Tips for tax return time: freelancers, sole trader businesses

Sally-Anne Watson Kane . Sunday, June 12, 2016 . Comments
Tips for tax return time: freelancers, sole trader businesses

Are you a freelancer, contractor or sole trader business? Do you start to stress as the calendar creeps closer and closer to tax time? I am what they call 'numerically-challenged'; i.e. I'm a real dummy when it comes to book-keeping, tax returns, anything to do with numbers. However, even I am now able to do my own book-keeping and make sure my tax returns are lodged on time and if I can do it, anyone can. If you are feeling daunted by the idea of organising your tax return and meeting with your accountant, read on.

Make sure you have the right accountant

Some freelancers and contractors and sole trader businesses complete their own tax returns. However, if you are anything like me (i.e. pretty hopeless at maths and don't know much about tax), you'll need to pay an accountant to complete your tax returns for you.

If you already have an accountant whom you trust and seems to be doing a good job, stick with them. If you're not 100% happy with your accountant, find another one.

When choosing an accountant, look for someone you think you can work with, who is going to do a good job and who has been recommended by others, and meet up with them before deciding whether they are right for you. I prefer the type of accountant who is a stickler for the rules because I'd rather stay clear of any 'grey areas' when it comes to claiming expenses and paying tax. That way, if the tax office ever decides to audit me, they will discover that I have always done the right thing.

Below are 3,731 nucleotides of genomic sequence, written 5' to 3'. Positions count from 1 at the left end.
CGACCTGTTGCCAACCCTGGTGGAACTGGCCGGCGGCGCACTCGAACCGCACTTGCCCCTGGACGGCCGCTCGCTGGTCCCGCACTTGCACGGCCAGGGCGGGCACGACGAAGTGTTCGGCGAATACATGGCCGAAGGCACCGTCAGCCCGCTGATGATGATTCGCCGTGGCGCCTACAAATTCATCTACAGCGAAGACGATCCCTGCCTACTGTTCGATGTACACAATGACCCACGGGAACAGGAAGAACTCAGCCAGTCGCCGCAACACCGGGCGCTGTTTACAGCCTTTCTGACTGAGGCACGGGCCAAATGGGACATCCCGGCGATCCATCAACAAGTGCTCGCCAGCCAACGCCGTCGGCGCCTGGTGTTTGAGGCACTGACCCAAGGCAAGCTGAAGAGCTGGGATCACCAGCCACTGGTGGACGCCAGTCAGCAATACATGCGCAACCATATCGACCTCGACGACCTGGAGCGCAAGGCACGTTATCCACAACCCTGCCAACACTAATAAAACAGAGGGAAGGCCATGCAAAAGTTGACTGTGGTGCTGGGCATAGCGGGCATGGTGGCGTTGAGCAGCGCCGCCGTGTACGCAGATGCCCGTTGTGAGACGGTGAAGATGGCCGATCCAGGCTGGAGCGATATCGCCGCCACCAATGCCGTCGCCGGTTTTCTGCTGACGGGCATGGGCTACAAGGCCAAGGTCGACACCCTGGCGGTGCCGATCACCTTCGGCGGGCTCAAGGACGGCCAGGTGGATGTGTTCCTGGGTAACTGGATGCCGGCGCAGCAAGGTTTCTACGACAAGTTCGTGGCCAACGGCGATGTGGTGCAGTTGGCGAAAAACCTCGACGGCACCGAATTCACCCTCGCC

If you feel the quote is too high, get a quote from another accountant so you can compare the charges, bearing in mind that the less expensive accountant may not be the best one.

Don't be afraid to ask your accountant for a quote prior to them completing your tax return, and don't assume your accountant will charge you the same every year. As a general rule, if you're organised, have done your book-keeping correctly and your tax return is relatively simple, you'll be charged less. If you're disorganised, your book-keeping has holes all over the place that the accountant has to fix up, and your tax return is more complex, you'll be charged more. 

Completing your tax return

If you're using an accountant to complete your tax return, at the end of the financial year you need to:

  • Make sure your book-keeping is up-to-date and on a program that your accountant is able to work with.
  • If you are GST-registered, make sure all your quarterly BASs have been lodged and your BAS bills paid.
  • Collect together all your bank statements, copies of your BASs, and any other relevant documents.
  • Meet with your accountant. They will tell you if there are any other documents you need to obtain.